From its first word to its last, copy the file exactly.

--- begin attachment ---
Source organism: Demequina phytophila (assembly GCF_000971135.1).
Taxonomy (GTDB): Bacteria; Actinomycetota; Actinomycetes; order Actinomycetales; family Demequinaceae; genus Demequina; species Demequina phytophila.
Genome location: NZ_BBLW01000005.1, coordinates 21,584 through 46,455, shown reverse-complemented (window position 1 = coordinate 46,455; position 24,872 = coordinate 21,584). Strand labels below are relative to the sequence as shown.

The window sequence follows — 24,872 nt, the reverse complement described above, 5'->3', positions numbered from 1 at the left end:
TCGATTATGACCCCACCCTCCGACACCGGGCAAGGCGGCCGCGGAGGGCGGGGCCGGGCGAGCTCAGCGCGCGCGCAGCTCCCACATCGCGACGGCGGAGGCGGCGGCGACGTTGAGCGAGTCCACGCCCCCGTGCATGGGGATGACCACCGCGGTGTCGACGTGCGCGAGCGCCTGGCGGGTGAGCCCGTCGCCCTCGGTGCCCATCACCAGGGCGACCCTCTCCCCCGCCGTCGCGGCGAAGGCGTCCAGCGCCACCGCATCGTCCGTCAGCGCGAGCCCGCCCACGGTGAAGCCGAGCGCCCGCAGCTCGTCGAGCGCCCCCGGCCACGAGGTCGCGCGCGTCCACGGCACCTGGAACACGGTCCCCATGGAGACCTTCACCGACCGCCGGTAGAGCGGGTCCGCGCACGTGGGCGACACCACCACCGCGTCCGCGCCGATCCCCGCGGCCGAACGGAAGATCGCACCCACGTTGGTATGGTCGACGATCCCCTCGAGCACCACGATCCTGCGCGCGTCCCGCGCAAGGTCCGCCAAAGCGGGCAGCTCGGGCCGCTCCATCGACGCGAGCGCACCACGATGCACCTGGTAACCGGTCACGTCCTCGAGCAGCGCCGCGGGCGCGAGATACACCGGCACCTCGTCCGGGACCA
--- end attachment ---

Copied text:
Source organism: Demequina phytophila (assembly GCF_000971135.1).
Taxonomy (GTDB): Bacteria; Actinomycetota; Actinomycetes; order Actinomycetales; family Demequinaceae; genus Demequina; species Demequina phytophila.
Genome location: NZ_BBLW01000005.1, coordinates 21,584 through 46,455, shown reverse-complemented (window position 1 = coordinate 46,455; position 24,872 = coordinate 21,584). Strand labels below are relative to the sequence as shown.

The window sequence follows — 24,872 nt, the reverse complement described above, 5'->3', positions numbered from 1 at the left end:
TCGATTATGACCCCACCCTCCGACACCGGGCAAGGCGGCCGCGGAGGGCGGGGCCGGGCGAGCTCAGCGCGCGCGCAGCTCCCACATCGCGACGGCGGAGGCGGCGGCGACGTTGAGCGAGTCCACGCCCCCGTGCATGGGGATGACCACCGCGGTGTCGACGTGCGCGAGCGCCTGGCGGGTGAGCCCGTCGCCCTCGGTGCCCATCACCAGGGCGACCCTCTCCCCCGCCGTCGCGGCGAAGGCGTCCAGCGCCACCGCATCGTCCGTCAGCGCGAGCCCGCCCACGGTGAAGCCGAGCGCCCGCAGCTCGTCGAGCGCCCCCGGCCACGAGGTCGCGCGCGTCCACGGCACCTGGAACACGGTCCCCATGGAGACCTTCACCGACCGCCGGTAGAGCGGGTCCGCGCACGTGGGCGACACCACCACCGCGTCCGCGCCGATCCCCGCGGCCGAACGGAAGATCGCACCCACGTTGGTATGGTCGACGATCCCCTCGAGCACCACGATCCTGCGCGCGTCCCGCGCAAGGTCCGCCAAAGCGGGCAGCTCGGGCCGCTCCATCGACGCGAGCGCACCACGATGCACCTGGTAACCGGTCACGTCCTCGAGCAGCGCCGCGGGCGCGAGATACACCGGCACCTCGTCCGGGACCA